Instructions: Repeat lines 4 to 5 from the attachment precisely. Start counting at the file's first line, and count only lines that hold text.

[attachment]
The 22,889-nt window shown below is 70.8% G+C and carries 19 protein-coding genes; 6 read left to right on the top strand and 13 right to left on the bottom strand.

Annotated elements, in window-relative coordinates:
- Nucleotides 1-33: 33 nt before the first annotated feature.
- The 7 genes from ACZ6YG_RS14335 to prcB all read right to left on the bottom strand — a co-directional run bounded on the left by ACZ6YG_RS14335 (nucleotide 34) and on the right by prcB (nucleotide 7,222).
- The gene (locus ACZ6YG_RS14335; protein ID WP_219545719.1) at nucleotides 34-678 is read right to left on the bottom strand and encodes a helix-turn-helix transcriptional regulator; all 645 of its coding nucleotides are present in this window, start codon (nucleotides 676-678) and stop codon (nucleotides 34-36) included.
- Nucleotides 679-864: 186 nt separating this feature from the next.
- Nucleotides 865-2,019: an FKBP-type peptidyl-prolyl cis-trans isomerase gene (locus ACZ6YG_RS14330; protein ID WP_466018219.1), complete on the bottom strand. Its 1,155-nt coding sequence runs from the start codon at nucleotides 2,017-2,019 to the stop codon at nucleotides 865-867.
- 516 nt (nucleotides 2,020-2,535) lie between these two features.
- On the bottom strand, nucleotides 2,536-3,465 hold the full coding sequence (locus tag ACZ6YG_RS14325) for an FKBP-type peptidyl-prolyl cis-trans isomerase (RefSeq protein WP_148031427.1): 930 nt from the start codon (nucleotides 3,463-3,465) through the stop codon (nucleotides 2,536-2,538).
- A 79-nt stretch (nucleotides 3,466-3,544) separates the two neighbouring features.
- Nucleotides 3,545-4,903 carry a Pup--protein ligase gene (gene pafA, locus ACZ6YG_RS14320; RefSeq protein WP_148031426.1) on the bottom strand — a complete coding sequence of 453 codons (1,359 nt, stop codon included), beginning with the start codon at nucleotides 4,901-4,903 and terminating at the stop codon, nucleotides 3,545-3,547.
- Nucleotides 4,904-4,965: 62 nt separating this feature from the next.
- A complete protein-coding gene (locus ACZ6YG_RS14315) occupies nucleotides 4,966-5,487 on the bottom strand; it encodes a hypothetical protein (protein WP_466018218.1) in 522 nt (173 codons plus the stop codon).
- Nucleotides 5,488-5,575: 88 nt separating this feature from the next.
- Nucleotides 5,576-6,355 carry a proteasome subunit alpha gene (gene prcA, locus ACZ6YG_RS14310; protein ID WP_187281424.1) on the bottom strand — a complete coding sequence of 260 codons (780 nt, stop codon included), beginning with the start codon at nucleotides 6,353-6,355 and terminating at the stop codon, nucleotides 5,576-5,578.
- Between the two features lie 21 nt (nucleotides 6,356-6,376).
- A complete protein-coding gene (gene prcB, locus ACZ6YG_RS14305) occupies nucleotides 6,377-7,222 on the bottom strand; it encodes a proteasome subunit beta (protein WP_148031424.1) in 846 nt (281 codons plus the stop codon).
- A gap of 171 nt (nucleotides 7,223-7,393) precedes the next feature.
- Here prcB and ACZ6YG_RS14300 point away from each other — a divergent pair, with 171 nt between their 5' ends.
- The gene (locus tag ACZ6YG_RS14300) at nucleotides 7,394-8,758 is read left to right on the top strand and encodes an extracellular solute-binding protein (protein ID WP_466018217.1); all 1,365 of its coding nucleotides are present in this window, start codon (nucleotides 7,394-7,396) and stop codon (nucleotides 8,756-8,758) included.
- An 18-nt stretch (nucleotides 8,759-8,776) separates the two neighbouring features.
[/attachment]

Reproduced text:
- The 7 genes from ACZ6YG_RS14335 to prcB all read right to left on the bottom strand — a co-directional run bounded on the left by ACZ6YG_RS14335 (nucleotide 34) and on the right by prcB (nucleotide 7,222).
- The gene (locus ACZ6YG_RS14335; protein ID WP_219545719.1) at nucleotides 34-678 is read right to left on the bottom strand and encodes a helix-turn-helix transcriptional regulator; all 645 of its coding nucleotides are present in this window, start codon (nucleotides 676-678) and stop codon (nucleotides 34-36) included.